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iOS apps to get first Swift push into a new era

Apple says developers can start submitting apps built on its new Swift language -- which promises greater speed and stability -- to the App Store.

Apple unveiling Swift at WWDC in June. Tim Stevens/CNET

Get ready for the first round of iOS apps built on Swift, the new coding language from Apple that's intended to make apps faster and more stable.

Apple said Tuesday that Swift version 1.0 has gone "gold master", a milestone that means developers can start submitting their iOS apps using it to the App Store.

"Whether your app uses Swift for a small feature or a complete application, now is the time to share your app with the world. It's your turn to excite everyone with your new creations," Apple wrote on its developer blog Tuesday.

The Swift language was introduced at Apple's Worldwide Developer Conference in June.

For more than two decades, Apple has used Objective-C as its core coding language for developers. With the launch of Swift, the company is hoping to eventually replace that with its own option. For now, Swift can work alongside Objective-C code, so developers can either integrate a small component of Swift into their programs or use the language exclusively for their apps.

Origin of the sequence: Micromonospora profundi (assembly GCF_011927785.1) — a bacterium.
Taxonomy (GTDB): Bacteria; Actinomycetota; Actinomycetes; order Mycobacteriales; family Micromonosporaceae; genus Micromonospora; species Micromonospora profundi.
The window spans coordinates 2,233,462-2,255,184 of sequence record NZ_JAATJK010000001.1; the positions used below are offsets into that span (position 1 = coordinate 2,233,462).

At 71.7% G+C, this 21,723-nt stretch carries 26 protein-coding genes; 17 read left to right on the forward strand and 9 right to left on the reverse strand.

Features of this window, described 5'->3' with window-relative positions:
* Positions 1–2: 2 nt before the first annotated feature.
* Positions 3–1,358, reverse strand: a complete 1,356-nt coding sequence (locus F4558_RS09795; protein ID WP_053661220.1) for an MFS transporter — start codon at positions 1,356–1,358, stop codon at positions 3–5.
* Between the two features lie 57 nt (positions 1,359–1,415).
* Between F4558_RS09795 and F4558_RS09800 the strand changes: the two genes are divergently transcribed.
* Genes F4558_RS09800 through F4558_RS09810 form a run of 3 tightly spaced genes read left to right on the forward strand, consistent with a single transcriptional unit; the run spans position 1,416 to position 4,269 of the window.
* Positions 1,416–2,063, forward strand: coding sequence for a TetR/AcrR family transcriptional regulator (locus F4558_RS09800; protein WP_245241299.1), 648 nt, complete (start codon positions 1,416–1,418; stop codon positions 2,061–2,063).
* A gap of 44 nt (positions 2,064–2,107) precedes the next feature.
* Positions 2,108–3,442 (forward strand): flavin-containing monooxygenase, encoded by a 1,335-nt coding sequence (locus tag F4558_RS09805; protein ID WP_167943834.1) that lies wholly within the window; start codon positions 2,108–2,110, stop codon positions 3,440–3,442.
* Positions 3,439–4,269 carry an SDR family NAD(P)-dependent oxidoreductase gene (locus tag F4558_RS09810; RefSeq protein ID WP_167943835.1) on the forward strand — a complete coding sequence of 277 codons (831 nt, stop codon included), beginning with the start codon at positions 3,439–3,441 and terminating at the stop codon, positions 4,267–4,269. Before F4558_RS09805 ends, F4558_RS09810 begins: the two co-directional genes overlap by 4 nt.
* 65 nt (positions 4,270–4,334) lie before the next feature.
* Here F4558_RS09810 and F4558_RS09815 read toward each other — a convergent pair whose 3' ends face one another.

Apple's decision to allow iOS developers to submit Swift programs to the App Store is arguably more important for developers that for end users, but the company has tried to make the average consumer understand the value of its coding language. Apple touts the fact that Swift apps should improve overall security and allow developers to create faster, more responsive programs.

Note that the term "gold master" should not be misconstrued as a final stage for Swift. Rather, it indicates that the language is near completion. Apple expects to make some modifications to Swift in the coming weeks in anticipation of its launch of OS X Yosemite desktop operating system later this year. Yosemite developers cannot yet submit Swift-based apps to the Mac App Store.

CNET has contacted Apple for comment. We will update this story when we have more information.